Shopping for the hunter on your list? Here are some tips for buying firearms

FILE- In this Sept. 19, 2017 photo, the sales floor is seen at a Bass Pro Shops store in Council Bluffs, Iowa. (AP Photo/Nati Harnik, File)
FILE- In this Sept. 19, 2017 photo, the sales floor is seen at a Bass Pro Shops store in Council Bluffs, Iowa. (AP Photo/Nati Harnik, File)

Over the holidays many sporting goods stores drop prices on rifles and shotguns for gift givers buying for youths and adults with a new interest in hunting. Trying to muddle through all the calibers, gauges, actions and accessories can be a true endurance test for people who are not in the know about the latest firearms choices.

Grant Tomlin, assistant chief of education for the Arkansas Game and Fish Commission who oversees shooting range development and shooting sports programs, says buyers should pay most attention to the fit and function of the gun rather than the price tag.

“There are some good deals out there, but you really need to make sure the firearm fits the purpose, and fits the hunter,” Tomlin said. “If the firearm does not fit then it won’t be as accurate or enjoyable to use.”

Two main categories of firearms, rifles and shotguns, cover the vast majority of hunting needs. Each has its strengths and weaknesses which make it shine in certain situations. Shotguns excel at hitting moving targets, and are required for hunting game birds such as doves and waterfowl. Rifles provide one projectile at longer ranges with more precision, making them perfect for squirrel or deer hunting.

“A shotgun is going to have more room for error for first-timers shooting at squirrels as well, and you can get slugs to use for deer hunting with a shotgun, so it is more versatile, but you sacrifice distance and accuracy,” Tomlin said.

Tomlin suggests first-time hunters who are interested in duck hunting, turkey hunting and small game to start with a pump-action shotgun. Go with a 20-gauge for youths and 12-gauge for adults.

The pump-action is an affordable and extremely functional firearm for all sorts of conditions, Tomlin said. Semi-automatics do soak up a little recoil from the gun, but have more moving parts that could fail in bad conditions and can be less safe in the hands of a new shooter.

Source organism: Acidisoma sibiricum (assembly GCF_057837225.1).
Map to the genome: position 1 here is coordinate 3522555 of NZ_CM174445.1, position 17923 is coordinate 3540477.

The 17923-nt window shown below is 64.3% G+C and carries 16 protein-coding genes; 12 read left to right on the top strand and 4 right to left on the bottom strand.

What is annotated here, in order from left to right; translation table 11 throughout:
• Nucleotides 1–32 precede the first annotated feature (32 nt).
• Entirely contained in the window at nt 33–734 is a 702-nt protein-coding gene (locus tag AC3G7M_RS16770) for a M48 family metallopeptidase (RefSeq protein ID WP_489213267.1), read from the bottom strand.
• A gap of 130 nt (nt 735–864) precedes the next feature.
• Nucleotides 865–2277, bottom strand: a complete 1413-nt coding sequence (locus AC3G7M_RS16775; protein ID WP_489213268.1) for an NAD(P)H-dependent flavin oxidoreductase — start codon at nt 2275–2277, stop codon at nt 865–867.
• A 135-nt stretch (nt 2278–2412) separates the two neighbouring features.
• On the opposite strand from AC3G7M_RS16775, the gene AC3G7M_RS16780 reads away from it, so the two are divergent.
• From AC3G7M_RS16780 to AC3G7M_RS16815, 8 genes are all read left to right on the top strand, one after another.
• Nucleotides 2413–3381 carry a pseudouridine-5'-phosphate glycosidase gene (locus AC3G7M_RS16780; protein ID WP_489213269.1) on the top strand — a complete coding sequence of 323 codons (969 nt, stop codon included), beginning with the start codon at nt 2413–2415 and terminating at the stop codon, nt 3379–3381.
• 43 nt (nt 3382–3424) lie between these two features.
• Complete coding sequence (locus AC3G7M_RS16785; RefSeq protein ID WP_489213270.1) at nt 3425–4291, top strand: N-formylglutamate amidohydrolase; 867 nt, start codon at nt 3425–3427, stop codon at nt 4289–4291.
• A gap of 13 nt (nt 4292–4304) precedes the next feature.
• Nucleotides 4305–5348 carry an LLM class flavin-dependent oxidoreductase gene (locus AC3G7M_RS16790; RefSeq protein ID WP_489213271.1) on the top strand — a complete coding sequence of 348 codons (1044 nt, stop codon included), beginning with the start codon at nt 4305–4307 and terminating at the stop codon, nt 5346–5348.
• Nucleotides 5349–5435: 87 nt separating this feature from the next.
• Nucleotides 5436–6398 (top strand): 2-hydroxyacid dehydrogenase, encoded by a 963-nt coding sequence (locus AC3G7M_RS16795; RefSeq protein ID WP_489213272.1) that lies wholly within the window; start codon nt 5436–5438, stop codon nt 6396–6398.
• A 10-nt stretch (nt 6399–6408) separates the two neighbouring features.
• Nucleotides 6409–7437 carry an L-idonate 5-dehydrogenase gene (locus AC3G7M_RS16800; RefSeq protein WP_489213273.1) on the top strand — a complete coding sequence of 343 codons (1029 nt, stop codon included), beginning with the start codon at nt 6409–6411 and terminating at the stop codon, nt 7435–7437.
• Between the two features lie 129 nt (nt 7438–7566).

If the person is going to hunt deer, a good rifle is an excellent option as well. Again, the choices are nearly limitless, which can be daunting to someone looking for their first gun.

“For a youth, I would stick to a solid, bolt-action rifle in either .243 or 7mm-08 calibers,” Tomlin said. “It’s legal to go with a .223 in Arkansas, and it will work on deer with the right shot placement and proper bullet type, but I would suggest someone start with a caliber at least as large as .243 to give them a little more room for error. Or you could choose a lever action rifle in a .30-30 like what many of us started with decades ago. There’s still nothing wrong with that gun as long as you keep your shots within 200 yards or so, which is more than enough range for almost all first-time hunters.”

Whether you are looking for a first-time shotgun or rifle, Tomlin says the most important thing is to make sure the firearms fits the user.

“We could go on and on about this brand or that brand, but the most expensive rifle won’t shoot well if it doesn’t fit the shooter,” Tomlin said. “It’s best to take the person you’re shopping for with you to let them hold and shoulder the guns before you decide on one.”

Another strong suggestion from Tomlin is to shop at stores that specialize in hunting firearms.

“The person behind the counter of a good gun store or sporting goods store is going to be able to help you out with the right sorts of equipment,” he said.

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